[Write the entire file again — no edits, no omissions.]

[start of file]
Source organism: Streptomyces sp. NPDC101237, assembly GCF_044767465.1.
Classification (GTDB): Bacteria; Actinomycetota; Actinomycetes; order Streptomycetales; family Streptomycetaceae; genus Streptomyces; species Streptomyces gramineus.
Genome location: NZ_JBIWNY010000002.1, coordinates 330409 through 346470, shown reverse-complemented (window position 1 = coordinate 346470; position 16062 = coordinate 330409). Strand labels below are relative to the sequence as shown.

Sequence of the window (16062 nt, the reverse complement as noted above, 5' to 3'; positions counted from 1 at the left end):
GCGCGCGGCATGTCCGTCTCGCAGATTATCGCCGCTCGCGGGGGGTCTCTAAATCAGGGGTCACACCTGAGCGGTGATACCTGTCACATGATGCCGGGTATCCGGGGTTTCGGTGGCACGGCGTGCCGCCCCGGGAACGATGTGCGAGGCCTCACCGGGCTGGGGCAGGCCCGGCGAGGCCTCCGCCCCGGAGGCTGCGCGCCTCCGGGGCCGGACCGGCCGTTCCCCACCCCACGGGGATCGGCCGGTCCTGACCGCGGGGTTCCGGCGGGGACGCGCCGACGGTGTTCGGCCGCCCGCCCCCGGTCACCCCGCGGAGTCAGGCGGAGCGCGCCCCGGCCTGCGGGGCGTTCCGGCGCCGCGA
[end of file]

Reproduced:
Source organism: Streptomyces sp. NPDC101237, assembly GCF_044767465.1.
Classification (GTDB): Bacteria; Actinomycetota; Actinomycetes; order Streptomycetales; family Streptomycetaceae; genus Streptomyces; species Streptomyces gramineus.
Genome location: NZ_JBIWNY010000002.1, coordinates 330409 through 346470, shown reverse-complemented (window position 1 = coordinate 346470; position 16062 = coordinate 330409). Strand labels below are relative to the sequence as shown.

Sequence of the window (16062 nt, the reverse complement as noted above, 5' to 3'; positions counted from 1 at the left end):
GCGCGCGGCATGTCCGTCTCGCAGATTATCGCCGCTCGCGGGGGGTCTCTAAATCAGGGGTCACACCTGAGCGGTGATACCTGTCACATGATGCCGGGTATCCGGGGTTTCGGTGGCACGGCGTGCCGCCCCGGGAACGATGTGCGAGGCCTCACCGGGCTGGGGCAGGCCCGGCGAGGCCTCCGCCCCGGAGGCTGCGCGCCTCCGGGGCCGGACCGGCCGTTCCCCACCCCACGGGGATCGGCCGGTCCTGACCGCGGGGTTCCGGCGGGGACGCGCCGACGGTGTTCGGCCGCCCGCCCCCGGTCACCCCGCGGAGTCAGGCGGAGCGCGCCCCGGCCTGCGGGGCGTTCCGGCGCCGCGA